By Ahmed Yousef
Will there be a major incursion or a ceasefire in Gaza? That is the question Palestinians are asking themselves at the moment.
On the Palestinian side, all the political and military factions have decided to accept a cease fire (tahdiyeh) if the Israeli government halts all its acts of aggression and allows all passages to Gaza, including the Rafah crossing, to reopen. Palestinians consider the ceasefire a national consensus and are awaiting an Israeli answer through the Egyptian mediator.
Until now, however, Israel is delaying its response and instead reports of a massive military operation against the Gaza Strip are gaining currency. It raises the question of whether Israel is really serious about a ceasefire or is just working on widening the rift between Palestinians.
Hamas (the government and the movement) has done much on the ceasefire issue in response to Arab and European requests. Hamas wants to see an end to the killings and invasions of Gaza by the Israeli Occupation Forces, as well as an end to Israel’s justifications for its aggression. Having met their commitments, Palestinians are now waiting for the Rafah crossing to open.
On the Israeli side, however, the potential for a ceasefire is low due to the domestic problems of Israeli Prime Minister Ehud Olmert’s government. Cairo still awaits Israel’s answer and for as long as Israel prevaricates international pressure must be brought to bear on the country because the alternative to a ceasefire may be a bloody confrontation. This, in turn, could spill over into the region.
Meanwhile, the prospects for national reconciliation between Hamas and Fateh have improved following last week’s speech by President Mahmoud Abbas, which was welcomed by Prime Minister Ismail Haniyeh. Only through national unity can Palestinians face the occupation and defeat the siege imposed on us all.
The most appropriate step that should follow these positive statements from both sides is the engagement of the Arab League to help break the siege and reopen the Rafah crossing to facilitate the movement of Palestinians to and from Gaza and bring in much-needed humanitarian and medical aid.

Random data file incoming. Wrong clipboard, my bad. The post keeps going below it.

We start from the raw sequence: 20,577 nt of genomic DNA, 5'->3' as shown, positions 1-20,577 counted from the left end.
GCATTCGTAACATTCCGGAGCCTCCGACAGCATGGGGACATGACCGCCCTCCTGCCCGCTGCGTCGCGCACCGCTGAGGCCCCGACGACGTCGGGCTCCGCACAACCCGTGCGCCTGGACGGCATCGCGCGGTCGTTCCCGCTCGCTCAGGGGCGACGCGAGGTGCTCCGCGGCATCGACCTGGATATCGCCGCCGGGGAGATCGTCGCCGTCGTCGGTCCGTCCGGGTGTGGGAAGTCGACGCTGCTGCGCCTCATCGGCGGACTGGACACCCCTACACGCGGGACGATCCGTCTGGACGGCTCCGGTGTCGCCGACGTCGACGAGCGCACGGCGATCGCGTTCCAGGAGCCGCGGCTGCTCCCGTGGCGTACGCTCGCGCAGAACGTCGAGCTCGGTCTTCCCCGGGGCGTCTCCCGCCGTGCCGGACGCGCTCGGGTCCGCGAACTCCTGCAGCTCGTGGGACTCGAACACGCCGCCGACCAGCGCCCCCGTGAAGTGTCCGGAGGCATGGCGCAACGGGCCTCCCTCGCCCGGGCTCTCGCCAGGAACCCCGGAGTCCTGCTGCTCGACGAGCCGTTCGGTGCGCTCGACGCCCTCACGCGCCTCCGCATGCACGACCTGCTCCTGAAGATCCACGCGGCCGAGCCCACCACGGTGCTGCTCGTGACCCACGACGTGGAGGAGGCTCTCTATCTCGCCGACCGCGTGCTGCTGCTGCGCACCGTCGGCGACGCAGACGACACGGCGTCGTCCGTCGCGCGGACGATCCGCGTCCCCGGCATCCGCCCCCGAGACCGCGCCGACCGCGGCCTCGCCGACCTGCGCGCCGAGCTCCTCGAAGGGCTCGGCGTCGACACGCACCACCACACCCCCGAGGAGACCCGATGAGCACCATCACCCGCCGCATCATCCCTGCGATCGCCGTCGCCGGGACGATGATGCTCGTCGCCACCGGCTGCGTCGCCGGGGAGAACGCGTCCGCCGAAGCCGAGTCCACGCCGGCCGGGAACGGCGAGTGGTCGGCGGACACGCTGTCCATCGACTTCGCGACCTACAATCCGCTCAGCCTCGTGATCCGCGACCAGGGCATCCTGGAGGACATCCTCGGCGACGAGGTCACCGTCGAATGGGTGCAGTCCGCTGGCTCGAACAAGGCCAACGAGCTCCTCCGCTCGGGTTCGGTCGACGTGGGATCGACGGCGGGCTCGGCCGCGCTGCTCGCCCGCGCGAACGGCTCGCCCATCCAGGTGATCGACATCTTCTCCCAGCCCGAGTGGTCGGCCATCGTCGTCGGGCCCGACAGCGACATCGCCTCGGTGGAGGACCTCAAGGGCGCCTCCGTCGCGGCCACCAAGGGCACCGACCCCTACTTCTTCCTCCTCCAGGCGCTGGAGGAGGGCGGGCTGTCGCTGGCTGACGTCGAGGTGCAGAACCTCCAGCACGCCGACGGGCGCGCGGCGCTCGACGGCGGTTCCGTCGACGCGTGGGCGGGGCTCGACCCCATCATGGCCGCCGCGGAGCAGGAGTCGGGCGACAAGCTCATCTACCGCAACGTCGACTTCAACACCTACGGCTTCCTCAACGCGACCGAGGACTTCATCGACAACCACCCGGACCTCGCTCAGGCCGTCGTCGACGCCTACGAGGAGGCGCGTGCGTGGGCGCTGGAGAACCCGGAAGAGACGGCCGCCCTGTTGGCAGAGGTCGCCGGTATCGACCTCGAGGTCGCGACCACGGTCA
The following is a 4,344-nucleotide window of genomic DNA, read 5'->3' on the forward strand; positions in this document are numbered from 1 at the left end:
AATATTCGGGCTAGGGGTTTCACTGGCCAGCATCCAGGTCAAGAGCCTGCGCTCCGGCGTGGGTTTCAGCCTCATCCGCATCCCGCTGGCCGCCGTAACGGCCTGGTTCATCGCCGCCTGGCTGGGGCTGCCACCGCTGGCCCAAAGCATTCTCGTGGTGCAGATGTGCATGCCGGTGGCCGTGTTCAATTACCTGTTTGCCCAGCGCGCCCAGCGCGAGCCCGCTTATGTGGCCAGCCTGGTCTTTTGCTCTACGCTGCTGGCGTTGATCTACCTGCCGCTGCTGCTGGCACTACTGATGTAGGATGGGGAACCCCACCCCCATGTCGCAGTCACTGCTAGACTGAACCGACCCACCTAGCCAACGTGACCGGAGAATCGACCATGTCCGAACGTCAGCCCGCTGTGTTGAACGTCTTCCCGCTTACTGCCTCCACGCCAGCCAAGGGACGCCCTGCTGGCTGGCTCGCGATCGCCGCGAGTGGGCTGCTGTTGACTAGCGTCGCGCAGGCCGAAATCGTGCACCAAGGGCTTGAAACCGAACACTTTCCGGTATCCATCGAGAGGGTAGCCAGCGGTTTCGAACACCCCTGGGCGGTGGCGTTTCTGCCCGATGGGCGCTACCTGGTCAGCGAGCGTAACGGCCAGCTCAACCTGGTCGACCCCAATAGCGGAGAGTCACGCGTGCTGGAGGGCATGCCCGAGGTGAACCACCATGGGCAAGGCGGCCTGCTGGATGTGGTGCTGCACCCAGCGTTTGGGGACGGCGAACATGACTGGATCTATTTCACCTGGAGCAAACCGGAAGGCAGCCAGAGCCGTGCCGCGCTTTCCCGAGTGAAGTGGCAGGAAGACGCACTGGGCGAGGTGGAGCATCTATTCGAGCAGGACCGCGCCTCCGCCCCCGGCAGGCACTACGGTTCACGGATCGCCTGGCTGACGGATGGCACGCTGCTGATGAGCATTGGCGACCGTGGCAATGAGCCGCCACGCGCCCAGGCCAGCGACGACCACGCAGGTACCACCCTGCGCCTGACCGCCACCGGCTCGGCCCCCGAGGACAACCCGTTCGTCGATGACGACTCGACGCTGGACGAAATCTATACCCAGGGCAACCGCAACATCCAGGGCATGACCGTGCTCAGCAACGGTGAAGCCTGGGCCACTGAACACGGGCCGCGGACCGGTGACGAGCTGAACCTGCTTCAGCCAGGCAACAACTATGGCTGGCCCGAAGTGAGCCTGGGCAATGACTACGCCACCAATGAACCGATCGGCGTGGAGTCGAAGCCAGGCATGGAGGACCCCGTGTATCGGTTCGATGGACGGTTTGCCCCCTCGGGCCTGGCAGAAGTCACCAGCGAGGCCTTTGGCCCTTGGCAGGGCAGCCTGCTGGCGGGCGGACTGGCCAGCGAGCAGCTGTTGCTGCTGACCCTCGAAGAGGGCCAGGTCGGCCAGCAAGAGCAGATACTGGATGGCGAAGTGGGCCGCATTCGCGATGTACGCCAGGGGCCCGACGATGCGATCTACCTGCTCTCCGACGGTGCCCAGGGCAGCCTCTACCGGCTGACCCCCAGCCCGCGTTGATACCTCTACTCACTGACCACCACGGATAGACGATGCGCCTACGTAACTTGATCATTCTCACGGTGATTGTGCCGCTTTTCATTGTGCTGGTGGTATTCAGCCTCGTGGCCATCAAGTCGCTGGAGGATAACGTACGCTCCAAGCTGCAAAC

The proposed issues to be discussed in any internal dialogue are as follows:
Forming a government of national unity that could contribute to ending the siege and the political isolation. This requires flexibility from both sides and priority to national interests over factional interests.
Rebuilding the Palestinian security apparatuses on the basis of proficiency. In this context there is no objection to bringing experts from Egypt or Turkey to achieve this.
Committing to reform of the Palestine Liberation Organization (PLO) in order that it properly represents all Palestinians, both inside and outside the homeland.
Respecting the results of the presidential and parliamentary elections and reinforcing the principles of democracy, power sharing and the peaceful transfer of authority.
Committing to open the subject of early elections once national reconciliation and stability have been achieved.
PM Haniyeh has been in close contact with a number of Arab leaders in recent days to support national reconciliation. These efforts emphasize that Hamas is serious about ending the rift with the brothers in Fateh and wants to expedite reconciliation in order to focus on the Israeli occupation and not allow Israel to exploit the opportunity to put facts on the ground and thus cause hopes for establishing a Palestinian state to fade.
It is clear that the US can’t be an honest broker in this conflict. The US is Israel’s ally, and this Israeli government is only buying time to build more settlements and strengthen its hold on Jerusalem. It is from this understanding that Palestinians must decide their position on the so-called peace process. We must also understand that this conflict requires the help of the Arab and Islamic world.
A united Palestinian stance, moreover, will also likely convince Israel to accept the ceasefire. Hence, the national unity dialogue must commence directly. This is the demand not only of the Palestinian people, but of Arabs and Muslims generally.
The coming weeks will be significant. In order that something positive may be generated, it is necessary to stop all incitement from all sides.
– Dr. Ahmed Yousef is political adviser to the Ministry of Foreign Affairs in Gaza. He is a regular contributor to PalestineChronicle.com.